Additionally, the WA Police Force held a workshop with retailers, where attendees shared their insights into retail theft. According to Metropolitan Region Assistant Commissioner, Brad Royce, maintaining relationships between retailers and the WA Police Force is vital to efforts to minimise retail theft.

“Retail theft offending is an issue faced across the entire globe, and an issue that must involve all stakeholders working together. Our frontline officers are already doing great work, conducting operations, and targeting high harm offenders, who are most likely to commit retail theft offences. We hope, through continued workshops with retailers, we can work towards supporting our frontline with long term answers to this problem,” he said.

While he supports a change in legislation, Peck does not believe that harsher criminal sentencing is the only answer.

“Although they’re breaking the law, they’re breaking the law because they have a medical condition, an addiction. What we’ve been calling on the government to do is give these people an option of either six months in prison, or three months in involuntary rehab,” he said.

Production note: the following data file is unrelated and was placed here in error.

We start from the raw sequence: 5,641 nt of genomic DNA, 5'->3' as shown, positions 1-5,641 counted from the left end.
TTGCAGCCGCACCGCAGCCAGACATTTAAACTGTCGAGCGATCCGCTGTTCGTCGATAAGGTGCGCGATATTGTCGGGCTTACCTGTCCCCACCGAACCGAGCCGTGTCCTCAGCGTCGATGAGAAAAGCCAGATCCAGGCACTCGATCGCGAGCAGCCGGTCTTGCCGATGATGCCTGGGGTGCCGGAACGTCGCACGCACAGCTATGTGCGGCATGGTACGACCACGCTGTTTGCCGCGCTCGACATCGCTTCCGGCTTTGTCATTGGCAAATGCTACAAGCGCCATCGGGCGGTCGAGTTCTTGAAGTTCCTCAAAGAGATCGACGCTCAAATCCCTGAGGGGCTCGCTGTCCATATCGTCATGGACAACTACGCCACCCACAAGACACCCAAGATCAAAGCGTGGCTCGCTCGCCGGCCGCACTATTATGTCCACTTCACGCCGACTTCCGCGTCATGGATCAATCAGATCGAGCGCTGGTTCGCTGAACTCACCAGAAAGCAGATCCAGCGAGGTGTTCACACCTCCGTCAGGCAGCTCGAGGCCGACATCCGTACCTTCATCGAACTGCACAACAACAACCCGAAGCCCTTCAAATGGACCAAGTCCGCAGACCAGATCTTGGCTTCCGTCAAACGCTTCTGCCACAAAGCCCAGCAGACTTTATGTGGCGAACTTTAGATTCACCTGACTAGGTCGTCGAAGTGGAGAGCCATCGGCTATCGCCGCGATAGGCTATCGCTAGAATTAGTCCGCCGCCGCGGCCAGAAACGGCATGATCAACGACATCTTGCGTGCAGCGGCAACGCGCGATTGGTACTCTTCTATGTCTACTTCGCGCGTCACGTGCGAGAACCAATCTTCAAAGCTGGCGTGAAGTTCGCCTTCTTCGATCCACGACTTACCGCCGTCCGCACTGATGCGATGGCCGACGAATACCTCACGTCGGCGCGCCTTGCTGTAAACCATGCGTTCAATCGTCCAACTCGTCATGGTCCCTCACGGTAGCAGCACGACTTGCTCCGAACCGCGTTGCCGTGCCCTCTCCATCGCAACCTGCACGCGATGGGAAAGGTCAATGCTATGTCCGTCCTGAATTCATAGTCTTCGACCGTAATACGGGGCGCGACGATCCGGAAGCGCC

Ultimately, Peck wants to see the government tackle the issue of liquor theft at its root.

“We need to target this small number of offenders and find out why they’re doing it. If it’s not a mental health issue then they need to go inside, they need to learn that there are consequences and hopefully a deprivation of their liberty will wake them up to that. Otherwise, let’s get them some help and find out why they’re stealing,” he said.

Mingulltharndo goes dry

On 2 November 2023, the Pilbara community of Mingullatharndo (Five Mile) became the newest dry community in WA, bringing the number to 28 communities. A total alcohol ban has been introduced for an initial five-year period, and it is now an offence to possess, supply or sell liquor in Mingullatharndo.

Kalsyn Smith, a member and former chairperson of the Mingullatharndo Committee, said that the liquor ban is supported by the whole community.

“We are pleased the State Government has responded to our request with liquor restrictions now in place for our community. It has been a long process but definitely worth pursuing.

“Being an alcohol-free community helps us reduce the likelihood of violent behaviour caused by alcohol abuse entering our community and assists us maintain a safe place for our families,” he said.